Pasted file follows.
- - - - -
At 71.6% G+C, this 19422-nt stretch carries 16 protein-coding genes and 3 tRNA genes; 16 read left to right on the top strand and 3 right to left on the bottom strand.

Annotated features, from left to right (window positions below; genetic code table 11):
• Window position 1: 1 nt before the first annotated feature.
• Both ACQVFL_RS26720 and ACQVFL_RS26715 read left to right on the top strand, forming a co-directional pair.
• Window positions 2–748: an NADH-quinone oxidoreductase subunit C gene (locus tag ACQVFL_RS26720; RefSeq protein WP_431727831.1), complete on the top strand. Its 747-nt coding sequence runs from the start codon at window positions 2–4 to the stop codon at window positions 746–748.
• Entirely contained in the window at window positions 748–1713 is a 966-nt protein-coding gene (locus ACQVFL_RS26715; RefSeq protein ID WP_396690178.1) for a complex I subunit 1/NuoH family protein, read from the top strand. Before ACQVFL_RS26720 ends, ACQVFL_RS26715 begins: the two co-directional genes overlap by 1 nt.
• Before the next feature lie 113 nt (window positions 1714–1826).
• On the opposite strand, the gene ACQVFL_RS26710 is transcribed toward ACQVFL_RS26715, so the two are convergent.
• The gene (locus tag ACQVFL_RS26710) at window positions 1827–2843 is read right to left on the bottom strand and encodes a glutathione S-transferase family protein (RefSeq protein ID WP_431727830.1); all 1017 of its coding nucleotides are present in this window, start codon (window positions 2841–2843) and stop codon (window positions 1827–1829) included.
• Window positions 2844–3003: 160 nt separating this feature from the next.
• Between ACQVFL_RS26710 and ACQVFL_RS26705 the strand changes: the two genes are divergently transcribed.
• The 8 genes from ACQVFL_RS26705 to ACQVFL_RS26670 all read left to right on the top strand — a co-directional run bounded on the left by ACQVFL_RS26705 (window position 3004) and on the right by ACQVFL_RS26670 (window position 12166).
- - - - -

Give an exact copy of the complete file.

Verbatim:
At 71.6% G+C, this 19422-nt stretch carries 16 protein-coding genes and 3 tRNA genes; 16 read left to right on the top strand and 3 right to left on the bottom strand.

Annotated features, from left to right (window positions below; genetic code table 11):
• Window position 1: 1 nt before the first annotated feature.
• Both ACQVFL_RS26720 and ACQVFL_RS26715 read left to right on the top strand, forming a co-directional pair.
• Window positions 2–748: an NADH-quinone oxidoreductase subunit C gene (locus tag ACQVFL_RS26720; RefSeq protein WP_431727831.1), complete on the top strand. Its 747-nt coding sequence runs from the start codon at window positions 2–4 to the stop codon at window positions 746–748.
• Entirely contained in the window at window positions 748–1713 is a 966-nt protein-coding gene (locus ACQVFL_RS26715; RefSeq protein ID WP_396690178.1) for a complex I subunit 1/NuoH family protein, read from the top strand. Before ACQVFL_RS26720 ends, ACQVFL_RS26715 begins: the two co-directional genes overlap by 1 nt.
• Before the next feature lie 113 nt (window positions 1714–1826).
• On the opposite strand, the gene ACQVFL_RS26710 is transcribed toward ACQVFL_RS26715, so the two are convergent.
• The gene (locus tag ACQVFL_RS26710) at window positions 1827–2843 is read right to left on the bottom strand and encodes a glutathione S-transferase family protein (RefSeq protein ID WP_431727830.1); all 1017 of its coding nucleotides are present in this window, start codon (window positions 2841–2843) and stop codon (window positions 1827–1829) included.
• Window positions 2844–3003: 160 nt separating this feature from the next.
• Between ACQVFL_RS26710 and ACQVFL_RS26705 the strand changes: the two genes are divergently transcribed.
• The 8 genes from ACQVFL_RS26705 to ACQVFL_RS26670 all read left to right on the top strand — a co-directional run bounded on the left by ACQVFL_RS26705 (window position 3004) and on the right by ACQVFL_RS26670 (window position 12166).